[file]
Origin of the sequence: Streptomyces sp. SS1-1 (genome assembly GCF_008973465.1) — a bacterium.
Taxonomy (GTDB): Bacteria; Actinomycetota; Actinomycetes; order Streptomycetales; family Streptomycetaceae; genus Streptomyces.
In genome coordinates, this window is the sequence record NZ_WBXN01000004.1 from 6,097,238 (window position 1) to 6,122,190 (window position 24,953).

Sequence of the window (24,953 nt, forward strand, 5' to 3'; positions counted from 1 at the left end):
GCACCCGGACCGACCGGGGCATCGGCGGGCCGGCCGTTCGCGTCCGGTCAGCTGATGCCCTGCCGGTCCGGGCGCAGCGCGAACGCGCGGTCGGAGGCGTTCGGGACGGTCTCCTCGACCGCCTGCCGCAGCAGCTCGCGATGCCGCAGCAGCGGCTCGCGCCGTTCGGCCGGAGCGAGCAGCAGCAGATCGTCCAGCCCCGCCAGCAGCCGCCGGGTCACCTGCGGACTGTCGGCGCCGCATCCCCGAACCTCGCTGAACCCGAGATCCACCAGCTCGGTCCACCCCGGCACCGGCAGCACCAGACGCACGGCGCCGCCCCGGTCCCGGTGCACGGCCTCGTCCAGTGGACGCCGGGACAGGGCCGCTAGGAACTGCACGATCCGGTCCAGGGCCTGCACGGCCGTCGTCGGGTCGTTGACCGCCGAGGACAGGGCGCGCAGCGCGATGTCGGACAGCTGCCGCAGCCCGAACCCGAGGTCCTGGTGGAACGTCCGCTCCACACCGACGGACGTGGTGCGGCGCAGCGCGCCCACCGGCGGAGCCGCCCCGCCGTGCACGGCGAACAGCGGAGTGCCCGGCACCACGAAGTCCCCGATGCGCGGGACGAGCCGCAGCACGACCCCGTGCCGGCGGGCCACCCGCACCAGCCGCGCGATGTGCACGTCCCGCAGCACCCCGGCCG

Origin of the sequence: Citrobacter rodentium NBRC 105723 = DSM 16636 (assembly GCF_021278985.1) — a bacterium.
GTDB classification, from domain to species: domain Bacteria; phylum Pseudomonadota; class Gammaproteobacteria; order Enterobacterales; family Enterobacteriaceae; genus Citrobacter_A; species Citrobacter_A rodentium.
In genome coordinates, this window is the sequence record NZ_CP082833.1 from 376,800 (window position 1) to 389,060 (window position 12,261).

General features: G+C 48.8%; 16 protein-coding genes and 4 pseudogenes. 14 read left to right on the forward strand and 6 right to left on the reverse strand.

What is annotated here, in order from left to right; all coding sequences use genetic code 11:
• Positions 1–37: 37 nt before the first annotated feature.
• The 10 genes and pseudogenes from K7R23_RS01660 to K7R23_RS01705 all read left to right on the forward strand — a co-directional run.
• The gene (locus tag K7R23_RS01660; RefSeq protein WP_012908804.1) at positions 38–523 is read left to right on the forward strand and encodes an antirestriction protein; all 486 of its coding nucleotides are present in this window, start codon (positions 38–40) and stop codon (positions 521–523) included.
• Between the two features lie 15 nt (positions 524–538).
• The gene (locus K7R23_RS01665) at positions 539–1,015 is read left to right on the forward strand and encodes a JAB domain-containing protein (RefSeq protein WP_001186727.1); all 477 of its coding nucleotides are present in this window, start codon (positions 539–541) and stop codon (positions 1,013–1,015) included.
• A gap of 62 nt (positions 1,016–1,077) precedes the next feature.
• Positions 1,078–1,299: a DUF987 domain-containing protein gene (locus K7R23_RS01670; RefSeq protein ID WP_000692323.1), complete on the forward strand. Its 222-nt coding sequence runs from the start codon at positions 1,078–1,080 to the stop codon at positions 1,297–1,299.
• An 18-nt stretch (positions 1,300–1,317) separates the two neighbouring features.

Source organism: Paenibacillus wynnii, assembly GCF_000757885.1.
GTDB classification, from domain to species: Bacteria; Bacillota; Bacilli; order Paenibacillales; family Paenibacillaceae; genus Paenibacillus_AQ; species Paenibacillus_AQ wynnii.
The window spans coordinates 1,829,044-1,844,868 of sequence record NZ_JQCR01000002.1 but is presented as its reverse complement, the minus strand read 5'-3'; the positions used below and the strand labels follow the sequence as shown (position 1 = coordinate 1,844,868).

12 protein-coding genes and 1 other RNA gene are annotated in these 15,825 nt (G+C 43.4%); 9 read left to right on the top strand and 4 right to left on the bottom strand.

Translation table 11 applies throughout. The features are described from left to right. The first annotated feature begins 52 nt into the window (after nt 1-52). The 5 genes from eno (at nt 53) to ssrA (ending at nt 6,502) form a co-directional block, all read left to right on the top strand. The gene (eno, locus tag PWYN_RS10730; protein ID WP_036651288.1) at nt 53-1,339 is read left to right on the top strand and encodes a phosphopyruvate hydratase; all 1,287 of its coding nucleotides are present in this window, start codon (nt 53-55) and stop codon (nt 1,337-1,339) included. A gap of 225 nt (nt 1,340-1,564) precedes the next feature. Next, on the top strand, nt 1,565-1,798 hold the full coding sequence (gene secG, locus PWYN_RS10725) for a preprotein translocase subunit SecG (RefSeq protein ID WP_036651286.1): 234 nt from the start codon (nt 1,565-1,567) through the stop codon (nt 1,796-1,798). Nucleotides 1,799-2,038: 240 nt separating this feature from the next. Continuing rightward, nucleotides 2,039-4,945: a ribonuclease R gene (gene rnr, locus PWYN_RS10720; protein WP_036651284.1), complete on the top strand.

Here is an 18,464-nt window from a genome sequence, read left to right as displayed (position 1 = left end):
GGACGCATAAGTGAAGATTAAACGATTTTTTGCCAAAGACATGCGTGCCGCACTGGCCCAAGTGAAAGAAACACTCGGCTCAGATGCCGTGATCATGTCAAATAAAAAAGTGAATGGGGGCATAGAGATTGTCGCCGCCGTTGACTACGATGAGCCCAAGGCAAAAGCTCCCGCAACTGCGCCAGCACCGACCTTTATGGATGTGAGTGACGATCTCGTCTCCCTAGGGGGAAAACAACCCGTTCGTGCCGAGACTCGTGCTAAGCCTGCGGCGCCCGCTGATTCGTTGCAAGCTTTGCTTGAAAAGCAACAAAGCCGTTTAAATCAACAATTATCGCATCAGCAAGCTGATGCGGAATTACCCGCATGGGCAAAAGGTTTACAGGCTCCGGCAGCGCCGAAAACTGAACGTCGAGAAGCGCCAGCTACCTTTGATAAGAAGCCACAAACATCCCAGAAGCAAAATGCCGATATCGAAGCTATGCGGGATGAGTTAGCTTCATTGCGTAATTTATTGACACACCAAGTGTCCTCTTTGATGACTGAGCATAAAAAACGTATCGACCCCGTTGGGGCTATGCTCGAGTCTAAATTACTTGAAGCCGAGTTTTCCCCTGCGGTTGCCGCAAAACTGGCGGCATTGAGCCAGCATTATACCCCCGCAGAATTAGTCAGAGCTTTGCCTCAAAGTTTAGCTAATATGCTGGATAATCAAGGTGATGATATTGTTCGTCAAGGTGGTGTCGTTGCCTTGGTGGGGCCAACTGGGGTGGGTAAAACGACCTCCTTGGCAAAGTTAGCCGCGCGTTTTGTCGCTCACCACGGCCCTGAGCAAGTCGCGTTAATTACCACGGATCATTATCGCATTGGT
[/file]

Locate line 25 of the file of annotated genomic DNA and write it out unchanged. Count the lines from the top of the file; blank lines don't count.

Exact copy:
GGACGCATAAGTGAAGATTAAACGATTTTTTGCCAAAGACATGCGTGCCGCACTGGCCCAAGTGAAAGAAACACTCGGCTCAGATGCCGTGATCATGTCAAATAAAAAAGTGAATGGGGGCATAGAGATTGTCGCCGCCGTTGACTACGATGAGCCCAAGGCAAAAGCTCCCGCAACTGCGCCAGCACCGACCTTTATGGATGTGAGTGACGATCTCGTCTCCCTAGGGGGAAAACAACCCGTTCGTGCCGAGACTCGTGCTAAGCCTGCGGCGCCCGCTGATTCGTTGCAAGCTTTGCTTGAAAAGCAACAAAGCCGTTTAAATCAACAATTATCGCATCAGCAAGCTGATGCGGAATTACCCGCATGGGCAAAAGGTTTACAGGCTCCGGCAGCGCCGAAAACTGAACGTCGAGAAGCGCCAGCTACCTTTGATAAGAAGCCACAAACATCCCAGAAGCAAAATGCCGATATCGAAGCTATGCGGGATGAGTTAGCTTCATTGCGTAATTTATTGACACACCAAGTGTCCTCTTTGATGACTGAGCATAAAAAACGTATCGACCCCGTTGGGGCTATGCTCGAGTCTAAATTACTTGAAGCCGAGTTTTCCCCTGCGGTTGCCGCAAAACTGGCGGCATTGAGCCAGCATTATACCCCCGCAGAATTAGTCAGAGCTTTGCCTCAAAGTTTAGCTAATATGCTGGATAATCAAGGTGATGATATTGTTCGTCAAGGTGGTGTCGTTGCCTTGGTGGGGCCAACTGGGGTGGGTAAAACGACCTCCTTGGCAAAGTTAGCCGCGCGTTTTGTCGCTCACCACGGCCCTGAGCAAGTCGCGTTAATTACCACGGATCATTATCGCATTGGT